Contact: Bonnie Strawser - 252-473-1131
September 13, 2010
Looking for Hunting Opportunities? Try Local National Wildlife Refuges!
Hunting seasons for several game species have opened, and residents and visitors alike are heading to the wild areas of coastal North Carolina to enjoy a day or more of solitude and nature, as well as a possible dinner or two from the outing. Don't forget that most national wildlife refuges in eastern North Carolina and southeastern Virginia offer hunting opportunities for the public. A summary of refuge hunting programs may be found at http://www.fws.gov/northcarolina/hunt.html.
Of the eleven national wildlife refuges within a few hours of the Outer Banks, ten have active hunting programs. Pea Island National Wildlife Refuge was closed to waterfowl hunting by Presidential Proclamation when the refuge was established back in the late 1930's. Currently, other game species populations on Pea Island have not been determined to be at a harvestable level. On all the other refuges, the days, areas, species, and weapons allowed may vary, but hunting is a part of the overall function of each of these refuges.
In general, national wildlife refuges offer lots of opportunities to get outside and enjoy natural resources. Some refuges, like Pea Island and Mattamuskeet, attract visitors interested in birding and fishing. Others, like Alligator River and Pocosin Lakes, are the "hot spots" for seeing black bears. Roanoke River offers excellent turkey hunting. The waterfowl hunting blinds associated with Currituck and Mattamuskeet National Wildlife Refuges are administered by the NC Wildlife Resources Commission and available for duck hunters. Mattamuskeet Refuge also offers deer and goose hunting by permits that are issued by the NC Wildlife Resources Commission, as well. A pest species, feral hogs, may be hunted on Back Bay and Pocosin Lakes.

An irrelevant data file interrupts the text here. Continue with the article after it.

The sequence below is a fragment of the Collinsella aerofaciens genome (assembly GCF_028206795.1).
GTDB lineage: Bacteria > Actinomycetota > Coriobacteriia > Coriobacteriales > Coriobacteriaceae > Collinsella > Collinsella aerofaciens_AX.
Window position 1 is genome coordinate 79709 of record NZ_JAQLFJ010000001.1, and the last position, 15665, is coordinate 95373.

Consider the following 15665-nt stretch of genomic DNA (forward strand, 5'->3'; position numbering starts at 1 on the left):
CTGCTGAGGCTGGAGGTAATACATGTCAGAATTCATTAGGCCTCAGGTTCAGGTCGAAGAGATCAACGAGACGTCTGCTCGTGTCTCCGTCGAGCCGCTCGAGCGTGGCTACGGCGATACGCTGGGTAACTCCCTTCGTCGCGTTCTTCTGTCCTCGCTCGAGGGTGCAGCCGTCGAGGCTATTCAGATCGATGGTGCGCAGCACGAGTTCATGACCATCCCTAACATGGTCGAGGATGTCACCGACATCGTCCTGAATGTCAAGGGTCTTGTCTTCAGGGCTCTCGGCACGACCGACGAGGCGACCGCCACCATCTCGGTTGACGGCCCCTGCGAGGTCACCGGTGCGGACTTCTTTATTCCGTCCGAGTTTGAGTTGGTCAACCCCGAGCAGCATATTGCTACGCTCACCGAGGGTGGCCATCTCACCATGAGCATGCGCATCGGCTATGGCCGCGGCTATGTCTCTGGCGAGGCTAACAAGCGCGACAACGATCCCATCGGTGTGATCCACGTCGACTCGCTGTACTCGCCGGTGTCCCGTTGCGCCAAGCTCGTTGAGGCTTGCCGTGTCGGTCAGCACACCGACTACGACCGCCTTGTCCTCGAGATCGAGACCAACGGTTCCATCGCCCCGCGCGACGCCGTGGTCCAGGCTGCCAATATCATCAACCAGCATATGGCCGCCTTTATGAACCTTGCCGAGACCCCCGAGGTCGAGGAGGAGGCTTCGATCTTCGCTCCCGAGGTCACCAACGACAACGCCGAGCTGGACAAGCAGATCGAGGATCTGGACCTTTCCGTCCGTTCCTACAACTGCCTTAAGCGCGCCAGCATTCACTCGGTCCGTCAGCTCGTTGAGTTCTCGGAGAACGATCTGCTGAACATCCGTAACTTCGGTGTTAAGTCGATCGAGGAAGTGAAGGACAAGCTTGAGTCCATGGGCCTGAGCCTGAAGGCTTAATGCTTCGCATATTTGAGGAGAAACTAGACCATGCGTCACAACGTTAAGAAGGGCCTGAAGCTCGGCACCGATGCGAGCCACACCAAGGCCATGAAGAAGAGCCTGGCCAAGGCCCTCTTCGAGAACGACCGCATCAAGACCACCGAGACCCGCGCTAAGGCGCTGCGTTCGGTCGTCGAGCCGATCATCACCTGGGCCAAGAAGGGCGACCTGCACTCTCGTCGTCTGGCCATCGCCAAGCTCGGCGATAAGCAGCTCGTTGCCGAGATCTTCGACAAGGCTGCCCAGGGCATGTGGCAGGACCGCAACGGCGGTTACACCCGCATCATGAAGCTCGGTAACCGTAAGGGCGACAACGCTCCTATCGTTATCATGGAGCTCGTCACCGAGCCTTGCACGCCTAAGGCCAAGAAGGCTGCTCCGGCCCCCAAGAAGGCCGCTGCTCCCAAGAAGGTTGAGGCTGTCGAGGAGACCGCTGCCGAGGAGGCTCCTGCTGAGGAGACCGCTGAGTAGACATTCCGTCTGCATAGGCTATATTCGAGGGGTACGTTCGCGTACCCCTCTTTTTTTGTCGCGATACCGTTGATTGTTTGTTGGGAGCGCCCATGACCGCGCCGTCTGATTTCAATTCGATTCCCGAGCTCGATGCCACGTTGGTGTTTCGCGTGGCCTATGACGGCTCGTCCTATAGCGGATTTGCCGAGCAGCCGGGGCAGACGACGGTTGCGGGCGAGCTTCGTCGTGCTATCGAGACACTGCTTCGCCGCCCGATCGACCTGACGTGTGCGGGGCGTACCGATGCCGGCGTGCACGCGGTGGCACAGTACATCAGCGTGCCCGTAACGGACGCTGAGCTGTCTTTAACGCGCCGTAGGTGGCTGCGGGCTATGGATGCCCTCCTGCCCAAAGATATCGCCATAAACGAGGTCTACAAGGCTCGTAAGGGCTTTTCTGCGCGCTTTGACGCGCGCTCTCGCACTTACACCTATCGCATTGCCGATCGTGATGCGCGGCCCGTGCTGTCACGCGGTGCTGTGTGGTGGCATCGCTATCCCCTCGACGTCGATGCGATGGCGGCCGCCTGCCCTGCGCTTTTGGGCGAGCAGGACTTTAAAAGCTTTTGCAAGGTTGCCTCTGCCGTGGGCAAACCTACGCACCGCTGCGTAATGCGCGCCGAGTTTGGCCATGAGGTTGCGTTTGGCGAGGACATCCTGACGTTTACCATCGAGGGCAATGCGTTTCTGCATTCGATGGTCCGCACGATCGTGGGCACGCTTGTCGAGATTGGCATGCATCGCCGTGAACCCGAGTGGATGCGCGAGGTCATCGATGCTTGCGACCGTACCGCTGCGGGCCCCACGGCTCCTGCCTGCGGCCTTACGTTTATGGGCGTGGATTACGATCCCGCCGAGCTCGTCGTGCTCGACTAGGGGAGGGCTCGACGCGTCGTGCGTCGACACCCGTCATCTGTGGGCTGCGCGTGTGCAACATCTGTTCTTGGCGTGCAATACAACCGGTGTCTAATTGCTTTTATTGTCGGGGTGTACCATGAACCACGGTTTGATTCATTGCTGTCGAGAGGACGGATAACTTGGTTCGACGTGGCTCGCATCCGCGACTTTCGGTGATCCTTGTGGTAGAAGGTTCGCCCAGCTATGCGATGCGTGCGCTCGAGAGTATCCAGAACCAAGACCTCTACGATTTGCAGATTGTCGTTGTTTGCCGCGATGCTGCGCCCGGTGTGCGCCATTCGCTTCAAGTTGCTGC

Refuge permits are required for most refuge hunts. The NC Wildlife Resources Commission administers hunts on Roanoke River, Mattamuskeet, and Currituck Refuges. On all refuge hunts, a state hunting license is required, and state seasons and bag limits apply. On some refuges, seasons are more restricted than state seasons.
In addition to hunting, most refuges offer other forms of outdoor recreation, such as fishing, wildlife observation, wildlife photography, interpretation, and environmental education. Many refuges have walking trails; some have wildlife drives and paddling trails. There is much to see and do on your local national wildlife refuges.
Mike Bryant, Project Leader for the NC Coastal Plain National Wildlife Refuge Complex, encourages everyone to come out and enjoy refuges, "In eastern North Carolina, we have such diversity among national wildlife refuges. The variety of wildlife and habitats found here and available to refuge visitors in amazing. We hope families will take advantage of the opportunities we provide to reconnect with nature and have great family time outdoors."
Photo caption: Individual refuge hunting/fishing permits and leaflets for the refuges in eastern North Carolina are available at the Fish and Wildlife Service Office at 708 N Hwy 64, Manteo, as well as on location at the individual refuges or online at http://www.fws.gov/northcarolina/hunt.html (follow the links to refuge names). The Pea Island Nighttime Surf Fishing Permit is also available at the Pea Island National Wildlife Refuge Visitor Center.
Refuge Hunting Regulations & Permits. Photo Credit: Bonnie Strawser, FWS.